Regarding depositors with large balances, this is the key to the whole conundrum.
It’s critical to remember the Federal Deposit Insurance Corporation (FDIC) in the United States insures your deposits up to $250,000 at each institution.
And that covers:
What’s more is that each ownership category is covered. That is, if you have two or more accounts in two or more different ownership categories, you’re insured up to $250,000 on each.
Here are the different ownership categories:
So this begs the question: if the FDIC insures all this, how can you possibly get bailed in?
How can you get trapped in a bail-in?
Let’s say you only have one single account at one bank. You’ve got $300,000 in that single account. Your bank is about to go under, but the government has ordered a bail-in.
In a plain vanilla bail-in scenario, $250,000 of your deposit will be perfectly safe. The $50,000 you’ve got over the deposit insurance limit will be “bailed in.” That means the $50,000 will likely be exchanged for stock in the bank that’s worth nowhere near $50,000.
You’ll probably feel like you’ve lost $50,000, even if you didn’t lose the whole amount.
So how do you make sure this doesn’t happen?
What can you do to avoid getting bailed in?
There is no guaranteed way to avoid a bail-in, but depositors can take steps to reduce their risk:
–Don’t keep one large deposit at a single bank: Keep smaller deposits in multiple banks. That reduces the risk of losing a large amount in case of a bail-in. Also, ask your accountant to help you make sure separate amounts are in different ownership categories if you must, for some reason, stay at one bank.
–Spread your deposits across different banks: Keep amounts less than $250,000 at multiple banks within the U.S. That’s easy.
-Bonus tip: Since I’ve lived in a few countries, I never closed those foreign bank accounts and I use them as cash protection vehicles. If you’re American, keep in mind that you must declare your foreign bank accounts to the IRS (FBAR) with your tax returns if those accounts exceed $10,000 at any point in the year.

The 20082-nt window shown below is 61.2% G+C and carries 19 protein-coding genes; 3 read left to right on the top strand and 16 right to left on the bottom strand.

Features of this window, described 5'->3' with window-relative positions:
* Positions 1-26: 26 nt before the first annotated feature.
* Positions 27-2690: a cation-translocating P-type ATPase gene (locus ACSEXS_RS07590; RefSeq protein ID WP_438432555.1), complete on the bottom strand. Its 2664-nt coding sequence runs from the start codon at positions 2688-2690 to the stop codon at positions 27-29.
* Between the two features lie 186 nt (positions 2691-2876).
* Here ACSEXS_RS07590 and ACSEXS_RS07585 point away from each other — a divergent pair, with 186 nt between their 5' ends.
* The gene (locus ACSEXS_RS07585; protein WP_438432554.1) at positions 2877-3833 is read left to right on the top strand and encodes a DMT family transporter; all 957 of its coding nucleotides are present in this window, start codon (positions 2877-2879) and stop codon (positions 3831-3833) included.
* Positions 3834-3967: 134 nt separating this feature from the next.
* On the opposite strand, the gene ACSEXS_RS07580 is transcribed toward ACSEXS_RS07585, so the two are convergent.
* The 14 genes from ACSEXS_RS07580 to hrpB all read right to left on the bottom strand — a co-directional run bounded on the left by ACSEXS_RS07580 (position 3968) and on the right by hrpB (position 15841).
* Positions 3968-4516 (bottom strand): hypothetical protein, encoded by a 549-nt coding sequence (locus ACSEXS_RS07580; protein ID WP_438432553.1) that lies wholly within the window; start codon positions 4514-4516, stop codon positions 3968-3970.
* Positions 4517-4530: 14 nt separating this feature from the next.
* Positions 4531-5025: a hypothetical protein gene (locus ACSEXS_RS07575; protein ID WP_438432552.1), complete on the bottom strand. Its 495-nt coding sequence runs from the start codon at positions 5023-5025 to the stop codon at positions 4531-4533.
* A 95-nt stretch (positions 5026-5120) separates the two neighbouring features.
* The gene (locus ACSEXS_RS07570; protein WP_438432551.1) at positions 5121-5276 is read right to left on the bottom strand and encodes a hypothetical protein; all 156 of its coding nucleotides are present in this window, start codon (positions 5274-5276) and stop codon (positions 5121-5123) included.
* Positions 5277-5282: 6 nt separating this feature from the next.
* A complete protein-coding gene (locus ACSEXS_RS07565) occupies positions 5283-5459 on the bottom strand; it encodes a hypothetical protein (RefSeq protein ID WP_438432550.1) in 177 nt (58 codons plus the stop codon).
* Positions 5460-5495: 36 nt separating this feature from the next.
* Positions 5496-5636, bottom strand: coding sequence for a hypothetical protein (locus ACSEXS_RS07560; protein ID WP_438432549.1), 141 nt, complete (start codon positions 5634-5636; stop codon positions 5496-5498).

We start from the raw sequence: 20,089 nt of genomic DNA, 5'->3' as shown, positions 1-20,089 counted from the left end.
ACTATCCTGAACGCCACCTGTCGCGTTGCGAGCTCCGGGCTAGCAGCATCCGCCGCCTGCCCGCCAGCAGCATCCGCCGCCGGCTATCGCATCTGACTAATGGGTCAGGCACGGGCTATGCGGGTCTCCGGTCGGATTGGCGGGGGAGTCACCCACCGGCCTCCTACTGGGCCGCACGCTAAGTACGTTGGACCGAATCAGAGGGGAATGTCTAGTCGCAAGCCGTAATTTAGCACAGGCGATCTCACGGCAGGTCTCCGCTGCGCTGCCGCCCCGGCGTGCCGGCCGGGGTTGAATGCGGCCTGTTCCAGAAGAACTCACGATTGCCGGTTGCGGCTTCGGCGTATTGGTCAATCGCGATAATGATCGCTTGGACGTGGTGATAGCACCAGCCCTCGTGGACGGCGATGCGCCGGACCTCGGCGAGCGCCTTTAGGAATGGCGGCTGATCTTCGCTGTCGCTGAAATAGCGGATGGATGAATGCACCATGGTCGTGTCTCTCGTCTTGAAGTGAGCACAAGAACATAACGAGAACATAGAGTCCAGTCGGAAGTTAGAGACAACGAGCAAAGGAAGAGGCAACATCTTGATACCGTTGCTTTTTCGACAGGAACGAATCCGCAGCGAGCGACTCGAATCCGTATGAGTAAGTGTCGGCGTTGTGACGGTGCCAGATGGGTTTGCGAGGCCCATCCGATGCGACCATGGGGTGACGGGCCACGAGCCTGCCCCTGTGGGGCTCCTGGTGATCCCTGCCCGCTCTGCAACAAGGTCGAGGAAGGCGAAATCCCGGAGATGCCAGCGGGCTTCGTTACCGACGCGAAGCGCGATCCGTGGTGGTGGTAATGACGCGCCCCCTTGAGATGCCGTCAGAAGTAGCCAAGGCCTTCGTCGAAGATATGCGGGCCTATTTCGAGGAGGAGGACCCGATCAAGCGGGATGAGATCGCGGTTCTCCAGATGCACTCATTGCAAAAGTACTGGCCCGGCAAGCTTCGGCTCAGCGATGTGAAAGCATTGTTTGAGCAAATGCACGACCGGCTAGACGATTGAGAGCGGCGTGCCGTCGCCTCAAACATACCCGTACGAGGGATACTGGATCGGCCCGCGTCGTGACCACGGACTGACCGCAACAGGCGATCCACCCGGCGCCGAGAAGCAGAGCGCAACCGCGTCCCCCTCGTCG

–Know the bank’s financial situation: Forgive me for being so obvious… but you definitely want to avoid banks that are in financial distress.
–Consider different investments: The easiest thing in the world to do is to buy US Treasury bills and bonds. They’re liquid cash substitutes the USG guarantees. And thanks to Chairman Pow, you even get a bit of yield nowadays.
Remember, these ideas only reduce the risk of a bail-in, they don’t guarantee that outcome. Ultimately, governments decide and they’re unpredictable.
Not only do you now know how to reduce your chances of getting bailed in, but you also know why governments invented them.
Think about it. Only people with amounts over $250,000 would be affected by a bank going down.
So yes, your instinct was correct. In 2008, the government only bailed out their rich friends. It didn’t “save the world economy.”
And since the public figured this out pretty quickly, the Europeans invented the bail-in to require those rich folks to participate in the losses.
America later adopted bail-ins as a legal measure which will probably only be used for banks that aren’t too big to fail.
A big thank you to Mike M. for the stimulating question.
I try and read all the emails you all send me… it helps me get down to what really matters to the people I’m writing for.
If you have any feedback or topics you want covered, be sure to click here and drop me a line.
Otherwise, I hope you take measures to protect yourself if you haven’t already.
Once you do, stop worrying about it. There are far bigger fish to fry nowadays.